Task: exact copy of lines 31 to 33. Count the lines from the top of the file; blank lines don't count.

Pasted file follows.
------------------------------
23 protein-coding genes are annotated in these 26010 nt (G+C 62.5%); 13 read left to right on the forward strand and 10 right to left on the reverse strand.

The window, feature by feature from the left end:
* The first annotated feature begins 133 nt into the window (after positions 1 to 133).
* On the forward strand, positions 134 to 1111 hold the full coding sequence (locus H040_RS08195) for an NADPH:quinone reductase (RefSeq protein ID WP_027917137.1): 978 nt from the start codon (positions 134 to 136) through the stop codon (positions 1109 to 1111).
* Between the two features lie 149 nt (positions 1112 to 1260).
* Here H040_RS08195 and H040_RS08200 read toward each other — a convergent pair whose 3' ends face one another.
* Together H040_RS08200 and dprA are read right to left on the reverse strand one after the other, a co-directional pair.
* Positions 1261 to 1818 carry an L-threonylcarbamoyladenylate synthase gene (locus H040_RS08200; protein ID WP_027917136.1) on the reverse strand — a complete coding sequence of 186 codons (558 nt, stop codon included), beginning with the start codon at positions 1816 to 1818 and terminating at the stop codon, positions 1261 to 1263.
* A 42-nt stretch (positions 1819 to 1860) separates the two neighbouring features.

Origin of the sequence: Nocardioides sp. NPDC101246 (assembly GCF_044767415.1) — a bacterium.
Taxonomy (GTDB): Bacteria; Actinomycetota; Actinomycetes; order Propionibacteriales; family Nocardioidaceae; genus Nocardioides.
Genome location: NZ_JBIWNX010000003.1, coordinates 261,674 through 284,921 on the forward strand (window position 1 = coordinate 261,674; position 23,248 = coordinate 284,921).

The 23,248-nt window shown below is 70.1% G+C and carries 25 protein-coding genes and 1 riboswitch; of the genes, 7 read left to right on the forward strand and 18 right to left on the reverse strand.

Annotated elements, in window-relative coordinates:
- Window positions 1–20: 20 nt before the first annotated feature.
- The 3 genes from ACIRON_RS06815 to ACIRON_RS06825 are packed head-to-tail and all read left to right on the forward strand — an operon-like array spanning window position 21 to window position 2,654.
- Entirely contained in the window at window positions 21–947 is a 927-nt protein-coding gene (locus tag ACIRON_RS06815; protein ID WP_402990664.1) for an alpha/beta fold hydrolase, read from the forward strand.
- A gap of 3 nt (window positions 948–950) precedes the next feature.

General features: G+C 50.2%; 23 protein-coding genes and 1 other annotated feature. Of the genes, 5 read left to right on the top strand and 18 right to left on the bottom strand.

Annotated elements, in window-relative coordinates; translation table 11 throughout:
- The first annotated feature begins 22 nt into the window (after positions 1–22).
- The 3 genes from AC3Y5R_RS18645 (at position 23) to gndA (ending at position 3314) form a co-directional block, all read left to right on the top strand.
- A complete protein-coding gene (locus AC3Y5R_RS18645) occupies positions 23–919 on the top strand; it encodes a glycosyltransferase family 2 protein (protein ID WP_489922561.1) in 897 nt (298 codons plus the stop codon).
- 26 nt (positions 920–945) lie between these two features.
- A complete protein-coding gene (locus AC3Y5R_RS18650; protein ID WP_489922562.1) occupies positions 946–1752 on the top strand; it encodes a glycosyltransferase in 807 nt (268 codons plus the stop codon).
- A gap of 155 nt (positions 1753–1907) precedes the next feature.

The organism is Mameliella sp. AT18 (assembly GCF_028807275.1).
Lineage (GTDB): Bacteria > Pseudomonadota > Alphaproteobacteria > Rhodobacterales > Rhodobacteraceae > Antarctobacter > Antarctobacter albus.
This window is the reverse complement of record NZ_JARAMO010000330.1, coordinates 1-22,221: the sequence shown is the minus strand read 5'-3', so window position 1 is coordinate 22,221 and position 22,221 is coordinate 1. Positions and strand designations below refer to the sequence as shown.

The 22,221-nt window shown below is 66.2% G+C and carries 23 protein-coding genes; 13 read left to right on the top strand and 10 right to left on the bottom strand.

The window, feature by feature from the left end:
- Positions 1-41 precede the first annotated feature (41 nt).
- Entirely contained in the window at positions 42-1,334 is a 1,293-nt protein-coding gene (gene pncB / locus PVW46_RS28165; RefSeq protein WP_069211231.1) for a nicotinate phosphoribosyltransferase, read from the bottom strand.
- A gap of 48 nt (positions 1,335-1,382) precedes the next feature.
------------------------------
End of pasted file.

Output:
The window, feature by feature from the left end:
- Positions 1-41 precede the first annotated feature (41 nt).
- Entirely contained in the window at positions 42-1,334 is a 1,293-nt protein-coding gene (gene pncB / locus PVW46_RS28165; RefSeq protein WP_069211231.1) for a nicotinate phosphoribosyltransferase, read from the bottom strand.